I’m not good at naming quilts (we’ve been down this path before) but when I started this project and decided it was going to be something quite different than other things I’ve made I knew it needed a special name. The fabric itself inspired me to come up with a name befitting the luxury that comes to mind when I think of silk, so this quilt was called “Majesty” before the first stitch. I was thinking of the things I’ve seen in movies about royalty; you know, those huge carved headboards and canopies with the fancy bedding? You admire it and then wonder who launders it!
I did a little planning ahead of time, only in the sense that I “planned” to do more of a traditional style whole cloth quilt (medallion in the centre, fancy borders, symmetry etc.) so it was more of an overall concept than a calculated design. We know that for me, the plan evolves along the way! Certainly that’s what happened here.
I started at the top centre, where I wanted to make a statement, and of course there were always going to be lots and lots of feathers, so that part flowed nicely. I didn’t really have to do a lot of measuring until I happily finished one side and realized that I would then have to duplicate it to the best of my ability on the other! LOL It was a challenge. After laying down the foundation I went back in and added fillers, and then used this process throughout.
For most of the quilt, I just picked one area at a time to focus on, keeping in mind that I was going for the illusion of a plan 🙂 I generally baste the whole quilt at the beginning so I can later roll it back and forth whenever I want to, and for this one that method proved very helpful, especially if I couldn’t quite remember something I had already stitched and wanted to repeat HAHA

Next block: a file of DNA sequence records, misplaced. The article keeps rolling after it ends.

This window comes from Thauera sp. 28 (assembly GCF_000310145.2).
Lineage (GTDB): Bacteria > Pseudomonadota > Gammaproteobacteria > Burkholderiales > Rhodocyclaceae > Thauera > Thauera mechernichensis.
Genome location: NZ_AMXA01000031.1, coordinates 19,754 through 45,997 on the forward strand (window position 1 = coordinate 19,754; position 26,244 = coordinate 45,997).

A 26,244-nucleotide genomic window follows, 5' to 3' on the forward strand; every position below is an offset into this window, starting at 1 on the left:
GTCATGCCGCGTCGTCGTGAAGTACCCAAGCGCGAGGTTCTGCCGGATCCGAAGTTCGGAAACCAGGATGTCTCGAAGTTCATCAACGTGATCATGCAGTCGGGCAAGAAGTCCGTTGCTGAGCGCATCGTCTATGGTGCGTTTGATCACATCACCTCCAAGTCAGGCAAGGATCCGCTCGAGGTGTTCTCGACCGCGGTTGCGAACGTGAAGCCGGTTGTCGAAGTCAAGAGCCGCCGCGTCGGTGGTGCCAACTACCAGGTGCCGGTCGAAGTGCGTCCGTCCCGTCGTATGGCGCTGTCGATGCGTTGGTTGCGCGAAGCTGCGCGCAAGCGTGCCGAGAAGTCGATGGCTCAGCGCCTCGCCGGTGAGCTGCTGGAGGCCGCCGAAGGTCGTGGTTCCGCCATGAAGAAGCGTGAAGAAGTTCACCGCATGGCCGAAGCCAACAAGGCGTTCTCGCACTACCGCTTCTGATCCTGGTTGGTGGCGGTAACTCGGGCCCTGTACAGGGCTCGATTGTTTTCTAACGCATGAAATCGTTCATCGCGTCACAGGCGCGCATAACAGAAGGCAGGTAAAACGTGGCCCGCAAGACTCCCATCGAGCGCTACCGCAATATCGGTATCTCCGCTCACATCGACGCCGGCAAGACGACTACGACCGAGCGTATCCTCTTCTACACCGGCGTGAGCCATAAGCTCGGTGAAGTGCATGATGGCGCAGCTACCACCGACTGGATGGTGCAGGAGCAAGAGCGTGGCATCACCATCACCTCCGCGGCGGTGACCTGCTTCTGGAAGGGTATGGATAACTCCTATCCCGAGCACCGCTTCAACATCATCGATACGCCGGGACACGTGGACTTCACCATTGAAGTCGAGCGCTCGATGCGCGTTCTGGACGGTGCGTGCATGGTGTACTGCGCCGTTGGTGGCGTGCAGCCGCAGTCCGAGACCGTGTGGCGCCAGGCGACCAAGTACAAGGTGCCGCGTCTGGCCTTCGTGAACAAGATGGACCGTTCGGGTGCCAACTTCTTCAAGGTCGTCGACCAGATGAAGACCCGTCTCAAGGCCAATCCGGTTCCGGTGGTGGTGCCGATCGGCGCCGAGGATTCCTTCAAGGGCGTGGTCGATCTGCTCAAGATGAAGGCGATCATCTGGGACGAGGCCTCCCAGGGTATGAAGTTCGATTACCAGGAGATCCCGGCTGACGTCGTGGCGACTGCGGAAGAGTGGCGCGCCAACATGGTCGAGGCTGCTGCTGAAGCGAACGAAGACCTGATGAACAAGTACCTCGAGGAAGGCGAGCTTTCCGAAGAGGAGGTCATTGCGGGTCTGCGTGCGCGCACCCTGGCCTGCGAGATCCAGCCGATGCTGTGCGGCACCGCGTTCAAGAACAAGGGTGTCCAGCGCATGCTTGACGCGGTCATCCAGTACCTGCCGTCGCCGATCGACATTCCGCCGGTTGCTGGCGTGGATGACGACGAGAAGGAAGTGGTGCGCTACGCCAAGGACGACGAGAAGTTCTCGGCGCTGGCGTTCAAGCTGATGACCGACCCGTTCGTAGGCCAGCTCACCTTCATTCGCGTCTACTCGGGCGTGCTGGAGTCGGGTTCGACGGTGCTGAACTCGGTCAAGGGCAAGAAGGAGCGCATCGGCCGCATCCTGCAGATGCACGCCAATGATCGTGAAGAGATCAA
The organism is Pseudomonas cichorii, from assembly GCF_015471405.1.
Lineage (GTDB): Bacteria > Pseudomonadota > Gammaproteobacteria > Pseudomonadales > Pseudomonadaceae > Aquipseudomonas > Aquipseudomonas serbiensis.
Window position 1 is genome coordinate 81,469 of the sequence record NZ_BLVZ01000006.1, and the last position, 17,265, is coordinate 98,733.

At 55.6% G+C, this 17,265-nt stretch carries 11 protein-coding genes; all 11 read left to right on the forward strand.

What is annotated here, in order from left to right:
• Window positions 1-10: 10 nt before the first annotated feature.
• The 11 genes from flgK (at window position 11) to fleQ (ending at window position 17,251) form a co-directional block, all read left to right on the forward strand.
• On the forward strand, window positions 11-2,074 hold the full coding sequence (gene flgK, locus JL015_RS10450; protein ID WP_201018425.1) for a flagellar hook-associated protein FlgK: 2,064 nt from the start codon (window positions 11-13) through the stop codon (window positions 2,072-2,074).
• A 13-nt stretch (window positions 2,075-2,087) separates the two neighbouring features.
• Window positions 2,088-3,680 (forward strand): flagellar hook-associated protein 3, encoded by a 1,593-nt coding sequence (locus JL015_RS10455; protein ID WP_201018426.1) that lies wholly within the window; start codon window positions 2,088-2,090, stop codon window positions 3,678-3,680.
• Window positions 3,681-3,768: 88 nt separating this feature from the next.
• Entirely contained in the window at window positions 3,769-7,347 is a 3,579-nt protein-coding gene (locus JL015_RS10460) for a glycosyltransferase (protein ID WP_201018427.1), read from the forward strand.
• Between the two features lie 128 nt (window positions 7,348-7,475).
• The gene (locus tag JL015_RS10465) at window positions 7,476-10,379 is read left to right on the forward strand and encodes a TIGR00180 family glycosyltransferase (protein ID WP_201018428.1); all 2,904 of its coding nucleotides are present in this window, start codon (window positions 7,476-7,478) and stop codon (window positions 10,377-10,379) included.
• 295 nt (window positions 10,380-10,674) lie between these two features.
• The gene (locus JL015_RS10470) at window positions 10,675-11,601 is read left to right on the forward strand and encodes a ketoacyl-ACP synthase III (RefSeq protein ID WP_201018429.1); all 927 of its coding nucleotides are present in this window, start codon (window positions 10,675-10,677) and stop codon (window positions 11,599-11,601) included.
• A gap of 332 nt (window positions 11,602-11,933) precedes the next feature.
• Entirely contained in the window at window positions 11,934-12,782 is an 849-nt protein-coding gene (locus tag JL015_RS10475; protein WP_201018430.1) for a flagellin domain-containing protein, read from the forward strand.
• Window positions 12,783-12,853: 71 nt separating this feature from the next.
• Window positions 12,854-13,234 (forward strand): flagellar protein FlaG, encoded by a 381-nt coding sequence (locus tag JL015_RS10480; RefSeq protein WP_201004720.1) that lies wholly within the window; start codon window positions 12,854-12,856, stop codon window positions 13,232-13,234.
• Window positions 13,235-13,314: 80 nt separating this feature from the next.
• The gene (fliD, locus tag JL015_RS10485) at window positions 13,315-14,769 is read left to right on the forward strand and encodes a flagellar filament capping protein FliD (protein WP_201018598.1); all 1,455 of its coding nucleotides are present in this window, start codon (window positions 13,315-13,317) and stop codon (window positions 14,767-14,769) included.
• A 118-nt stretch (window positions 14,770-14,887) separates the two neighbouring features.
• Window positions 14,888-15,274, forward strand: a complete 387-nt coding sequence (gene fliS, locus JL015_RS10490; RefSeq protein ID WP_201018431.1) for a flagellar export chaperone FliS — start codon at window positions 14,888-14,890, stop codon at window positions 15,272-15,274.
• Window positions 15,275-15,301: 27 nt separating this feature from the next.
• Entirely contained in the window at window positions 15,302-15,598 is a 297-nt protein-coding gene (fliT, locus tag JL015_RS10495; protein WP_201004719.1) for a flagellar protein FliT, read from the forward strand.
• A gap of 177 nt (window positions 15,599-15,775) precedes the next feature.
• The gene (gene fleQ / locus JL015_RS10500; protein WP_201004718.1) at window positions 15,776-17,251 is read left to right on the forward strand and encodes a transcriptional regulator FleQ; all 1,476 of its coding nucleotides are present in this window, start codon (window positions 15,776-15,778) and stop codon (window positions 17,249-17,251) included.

I built the structure I wanted in each area, stitched it out and filled it in, and eventually it all came together. Not without a few mistakes and ripped stitches, mind you, but overall it was a very satisfying finish.
And yes, I did have a little bit of that “do I keep this one or not?” going on in my head. I designed this quilt for a couple of specific purposes, neither of which was to adorn something in my own house. But again, as I worked on it and later held it in my lap while hand stitching the binding I wondered about whether or not I should keep it. It is so soft and feels luxurious!
The truth is that this is probably the best work I’ve done in my quilting thus far. I’m both very proud of it as an achievement of my goal, and humbled by it as a reminder that I’m blessed to have found this thing called machine quilting – or did it find me? – that brings me so much joy and gives me so many opportunities to grow and share. This quilt represents some important things to me.
But aside from the philosophical aspects, it also made more clear to me the truth about what “makes my soul shine”: my process, what I do and why I do it, and the importance of knowing those things in my art and crafting life.
When I finished the binding, still feeling just a little bit of doubt as to whether or not I would part with it, I spread it out on my bed and stood back to look at it. I was immediately detached from it. I saw it for what it was and appreciated all of it, and at the same time I knew it was just fine to let it go because the process was over.
I know I mention it often, but I feel I cannot stress enough the value of knowing what your personal process is and allowing yourself to appreciate it!
If you would like a serious peek into some of the work I did on this one, check out the first video below.
If you would like a peek into what happens when things don’t go the way you hope they will, check out the second video below.
If you would like a peek into my real life goofy fun, check out the third video with my Happy Dance!
Wishing you all a great weekend!